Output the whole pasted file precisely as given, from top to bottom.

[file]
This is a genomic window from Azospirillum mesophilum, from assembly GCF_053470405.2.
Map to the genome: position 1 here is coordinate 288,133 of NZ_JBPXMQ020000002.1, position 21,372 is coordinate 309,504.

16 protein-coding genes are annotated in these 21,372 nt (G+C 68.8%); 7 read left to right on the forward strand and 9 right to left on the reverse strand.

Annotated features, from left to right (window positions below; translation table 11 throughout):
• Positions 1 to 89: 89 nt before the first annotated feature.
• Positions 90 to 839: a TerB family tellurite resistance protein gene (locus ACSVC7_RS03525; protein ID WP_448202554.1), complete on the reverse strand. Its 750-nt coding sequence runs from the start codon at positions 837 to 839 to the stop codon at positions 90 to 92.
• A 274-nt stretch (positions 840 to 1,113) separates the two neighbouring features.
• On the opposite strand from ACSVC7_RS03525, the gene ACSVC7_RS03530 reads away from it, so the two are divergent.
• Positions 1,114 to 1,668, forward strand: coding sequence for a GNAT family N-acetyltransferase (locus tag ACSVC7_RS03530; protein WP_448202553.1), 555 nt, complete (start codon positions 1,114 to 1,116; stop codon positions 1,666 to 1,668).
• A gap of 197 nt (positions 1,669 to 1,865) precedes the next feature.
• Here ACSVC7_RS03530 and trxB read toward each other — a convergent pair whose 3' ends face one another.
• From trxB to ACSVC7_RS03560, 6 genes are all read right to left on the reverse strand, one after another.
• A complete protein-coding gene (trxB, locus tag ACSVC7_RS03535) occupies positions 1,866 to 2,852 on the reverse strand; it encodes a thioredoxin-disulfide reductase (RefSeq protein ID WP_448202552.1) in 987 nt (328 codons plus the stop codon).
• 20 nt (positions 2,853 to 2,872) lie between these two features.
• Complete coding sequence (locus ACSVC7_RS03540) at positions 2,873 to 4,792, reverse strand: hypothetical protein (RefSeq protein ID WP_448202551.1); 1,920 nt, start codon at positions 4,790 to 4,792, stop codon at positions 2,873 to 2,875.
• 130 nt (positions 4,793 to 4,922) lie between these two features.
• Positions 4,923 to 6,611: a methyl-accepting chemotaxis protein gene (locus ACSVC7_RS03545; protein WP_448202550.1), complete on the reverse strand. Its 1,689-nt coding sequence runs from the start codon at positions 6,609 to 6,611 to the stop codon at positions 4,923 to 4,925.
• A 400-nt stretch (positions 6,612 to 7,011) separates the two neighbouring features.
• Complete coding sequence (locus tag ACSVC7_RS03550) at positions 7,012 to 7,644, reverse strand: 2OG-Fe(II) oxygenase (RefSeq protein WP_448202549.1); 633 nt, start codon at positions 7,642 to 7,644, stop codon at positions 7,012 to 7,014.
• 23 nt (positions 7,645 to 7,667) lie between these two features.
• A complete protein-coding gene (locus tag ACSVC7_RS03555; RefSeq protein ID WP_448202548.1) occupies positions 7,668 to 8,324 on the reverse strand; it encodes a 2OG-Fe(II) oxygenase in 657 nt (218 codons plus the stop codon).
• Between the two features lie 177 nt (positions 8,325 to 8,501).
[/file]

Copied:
This is a genomic window from Azospirillum mesophilum, from assembly GCF_053470405.2.
Map to the genome: position 1 here is coordinate 288,133 of NZ_JBPXMQ020000002.1, position 21,372 is coordinate 309,504.

16 protein-coding genes are annotated in these 21,372 nt (G+C 68.8%); 7 read left to right on the forward strand and 9 right to left on the reverse strand.

Annotated features, from left to right (window positions below; translation table 11 throughout):
• Positions 1 to 89: 89 nt before the first annotated feature.
• Positions 90 to 839: a TerB family tellurite resistance protein gene (locus ACSVC7_RS03525; protein ID WP_448202554.1), complete on the reverse strand. Its 750-nt coding sequence runs from the start codon at positions 837 to 839 to the stop codon at positions 90 to 92.
• A 274-nt stretch (positions 840 to 1,113) separates the two neighbouring features.
• On the opposite strand from ACSVC7_RS03525, the gene ACSVC7_RS03530 reads away from it, so the two are divergent.
• Positions 1,114 to 1,668, forward strand: coding sequence for a GNAT family N-acetyltransferase (locus tag ACSVC7_RS03530; protein WP_448202553.1), 555 nt, complete (start codon positions 1,114 to 1,116; stop codon positions 1,666 to 1,668).
• A gap of 197 nt (positions 1,669 to 1,865) precedes the next feature.
• Here ACSVC7_RS03530 and trxB read toward each other — a convergent pair whose 3' ends face one another.
• From trxB to ACSVC7_RS03560, 6 genes are all read right to left on the reverse strand, one after another.
• A complete protein-coding gene (trxB, locus tag ACSVC7_RS03535) occupies positions 1,866 to 2,852 on the reverse strand; it encodes a thioredoxin-disulfide reductase (RefSeq protein ID WP_448202552.1) in 987 nt (328 codons plus the stop codon).
• 20 nt (positions 2,853 to 2,872) lie between these two features.
• Complete coding sequence (locus ACSVC7_RS03540) at positions 2,873 to 4,792, reverse strand: hypothetical protein (RefSeq protein ID WP_448202551.1); 1,920 nt, start codon at positions 4,790 to 4,792, stop codon at positions 2,873 to 2,875.
• 130 nt (positions 4,793 to 4,922) lie between these two features.
• Positions 4,923 to 6,611: a methyl-accepting chemotaxis protein gene (locus ACSVC7_RS03545; protein WP_448202550.1), complete on the reverse strand. Its 1,689-nt coding sequence runs from the start codon at positions 6,609 to 6,611 to the stop codon at positions 4,923 to 4,925.
• A 400-nt stretch (positions 6,612 to 7,011) separates the two neighbouring features.
• Complete coding sequence (locus tag ACSVC7_RS03550) at positions 7,012 to 7,644, reverse strand: 2OG-Fe(II) oxygenase (RefSeq protein WP_448202549.1); 633 nt, start codon at positions 7,642 to 7,644, stop codon at positions 7,012 to 7,014.
• 23 nt (positions 7,645 to 7,667) lie between these two features.
• A complete protein-coding gene (locus tag ACSVC7_RS03555; RefSeq protein ID WP_448202548.1) occupies positions 7,668 to 8,324 on the reverse strand; it encodes a 2OG-Fe(II) oxygenase in 657 nt (218 codons plus the stop codon).
• Between the two features lie 177 nt (positions 8,325 to 8,501).